In October, England’s greatest goal scorer, Wayne Rooney, described himself as a “Blockasset partner.” However, the NFT scheme promoted by Derby County managers, unlike many other projects promoted by current or previous soccer players, shows fairly consistent selling prices and is still traded in significant quantities. ..
Since November, the crypto market has declined, and the value of one Ethereum is less than half that of six months ago. But even more dramatically for those who may have purchased Pogba’s Crypto Dragon during peak hours, this particular project is completely worth it.
NFTs can be bought and sold on the OpenSea website, which acts like eBay for digital assets. The current “lowest price” for the Cryptodragons project (the lowest price you can buy an item) is only $ 34 (£ 27.90). Recent sales were as low as $ 19 (£ 15.60) and rarely exceeded $ 100 (£ 82) due to the dramatic drop in purchases last month.
“You should invest in hot dog packs,” says one user on the Cryptodragons Reddit page. “I bought my firstborn for 0.5 eth or something at launch,” says another person who explained that he spent about $ 2,000 (£ 1,640) on Cryptodragon when Pogba advertised it.
Pogba, which also promotes BitClout, a “blockchain-based social media platform” — With 10.1 million followers on Twitter and 53 million followers on Instagram, it is among the top 10 most followed players in the world.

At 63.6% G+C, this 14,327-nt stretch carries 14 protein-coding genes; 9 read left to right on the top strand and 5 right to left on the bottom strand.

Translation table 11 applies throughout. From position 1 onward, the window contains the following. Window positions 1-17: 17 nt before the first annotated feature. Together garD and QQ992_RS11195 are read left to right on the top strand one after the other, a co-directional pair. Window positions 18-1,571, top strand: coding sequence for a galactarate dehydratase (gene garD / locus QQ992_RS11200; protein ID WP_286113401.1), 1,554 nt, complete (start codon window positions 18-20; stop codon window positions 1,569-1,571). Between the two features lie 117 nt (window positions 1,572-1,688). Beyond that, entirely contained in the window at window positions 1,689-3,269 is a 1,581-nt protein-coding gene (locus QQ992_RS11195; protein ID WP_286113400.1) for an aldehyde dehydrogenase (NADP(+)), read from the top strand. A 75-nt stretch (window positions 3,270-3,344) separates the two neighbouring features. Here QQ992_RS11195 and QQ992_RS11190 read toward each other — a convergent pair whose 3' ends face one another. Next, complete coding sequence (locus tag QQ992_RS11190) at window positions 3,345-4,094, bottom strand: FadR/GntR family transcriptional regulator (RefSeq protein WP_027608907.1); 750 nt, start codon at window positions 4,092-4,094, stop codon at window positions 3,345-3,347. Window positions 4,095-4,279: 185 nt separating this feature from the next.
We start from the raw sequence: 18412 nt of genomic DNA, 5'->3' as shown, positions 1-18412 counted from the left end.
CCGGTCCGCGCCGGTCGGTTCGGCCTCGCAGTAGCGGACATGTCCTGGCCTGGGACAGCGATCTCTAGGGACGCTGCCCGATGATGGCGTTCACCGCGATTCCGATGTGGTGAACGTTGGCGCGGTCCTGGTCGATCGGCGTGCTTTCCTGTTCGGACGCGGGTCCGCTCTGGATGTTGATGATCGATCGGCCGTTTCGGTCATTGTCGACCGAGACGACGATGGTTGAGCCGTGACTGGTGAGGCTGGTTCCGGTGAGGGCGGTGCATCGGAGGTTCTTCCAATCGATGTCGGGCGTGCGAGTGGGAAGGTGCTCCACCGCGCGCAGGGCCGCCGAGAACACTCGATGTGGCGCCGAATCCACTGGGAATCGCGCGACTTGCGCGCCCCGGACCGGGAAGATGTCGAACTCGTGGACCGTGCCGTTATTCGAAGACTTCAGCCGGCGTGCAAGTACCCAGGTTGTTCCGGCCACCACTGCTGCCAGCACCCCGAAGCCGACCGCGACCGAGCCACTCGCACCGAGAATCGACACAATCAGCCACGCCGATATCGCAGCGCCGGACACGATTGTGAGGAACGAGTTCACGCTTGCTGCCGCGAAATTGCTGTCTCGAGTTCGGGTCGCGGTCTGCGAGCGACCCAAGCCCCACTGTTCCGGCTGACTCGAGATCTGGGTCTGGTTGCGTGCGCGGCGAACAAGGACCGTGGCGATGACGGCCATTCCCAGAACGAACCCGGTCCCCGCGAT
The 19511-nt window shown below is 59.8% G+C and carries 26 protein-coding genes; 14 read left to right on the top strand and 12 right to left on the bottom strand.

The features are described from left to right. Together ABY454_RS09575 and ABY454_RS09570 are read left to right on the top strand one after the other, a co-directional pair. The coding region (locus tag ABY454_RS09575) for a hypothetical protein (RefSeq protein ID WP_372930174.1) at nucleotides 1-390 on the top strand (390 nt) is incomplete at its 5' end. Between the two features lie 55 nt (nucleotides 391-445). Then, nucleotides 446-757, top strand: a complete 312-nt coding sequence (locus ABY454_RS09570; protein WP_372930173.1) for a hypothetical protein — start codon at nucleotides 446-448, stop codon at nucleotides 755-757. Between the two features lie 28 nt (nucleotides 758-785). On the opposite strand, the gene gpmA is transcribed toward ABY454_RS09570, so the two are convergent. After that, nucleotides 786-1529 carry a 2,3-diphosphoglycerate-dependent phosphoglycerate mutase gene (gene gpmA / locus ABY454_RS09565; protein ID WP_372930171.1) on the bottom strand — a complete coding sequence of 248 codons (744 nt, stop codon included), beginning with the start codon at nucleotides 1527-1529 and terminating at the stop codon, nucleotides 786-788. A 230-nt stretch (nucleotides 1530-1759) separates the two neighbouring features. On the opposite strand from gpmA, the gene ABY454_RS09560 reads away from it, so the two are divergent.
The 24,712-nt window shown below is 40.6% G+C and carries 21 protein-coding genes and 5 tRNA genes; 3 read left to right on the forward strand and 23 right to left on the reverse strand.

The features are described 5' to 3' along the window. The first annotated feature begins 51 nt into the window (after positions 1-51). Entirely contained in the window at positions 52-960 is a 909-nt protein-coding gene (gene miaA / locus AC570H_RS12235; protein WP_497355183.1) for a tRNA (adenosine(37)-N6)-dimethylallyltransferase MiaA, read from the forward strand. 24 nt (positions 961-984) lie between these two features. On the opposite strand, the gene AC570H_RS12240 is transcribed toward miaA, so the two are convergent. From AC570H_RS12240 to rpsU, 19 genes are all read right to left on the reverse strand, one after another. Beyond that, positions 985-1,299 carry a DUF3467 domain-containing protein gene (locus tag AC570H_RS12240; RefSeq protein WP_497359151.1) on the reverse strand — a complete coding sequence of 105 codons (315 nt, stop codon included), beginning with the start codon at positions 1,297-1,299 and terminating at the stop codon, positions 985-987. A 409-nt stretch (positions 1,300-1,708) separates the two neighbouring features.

The dragon’s father is here!I am happy to announce our partnership with @cryptodragons – NFT Champion. I can’t wait to get my first NFT-a dragon-filled egg.#cryptodragons #NFT #dragon #advertisement pic.twitter.com/31cxXi8Wog
— Paul Pogba (@paulpogba) November 15, 2021
The 29-year-old wrote “#ad” in a post in favor of Cryptodragons. This means that he was paid to make a bragging post about the $ 162,000 purchase of the Digital Dragon Egg that made him the “Dragon Master.”
In the anonymous world of cryptocurrencies and NFTs, it’s not clear if this purchase was genuine.
This world is full of “dressing clothes” where people buy and sell their assets and create high-priced illusions. This is illegal in regulated financial markets, but not in cryptocurrencies and NFTs. In this case, there is no direct evidence of wash trade.
Cryptodragons and Pogba did not respond to requests for comment.
Former Chelsea and England captain Terry created a Twitter account just a few months ago and immediately started using it to promote his favorite NFT project, and his own Ape Kids Football Club.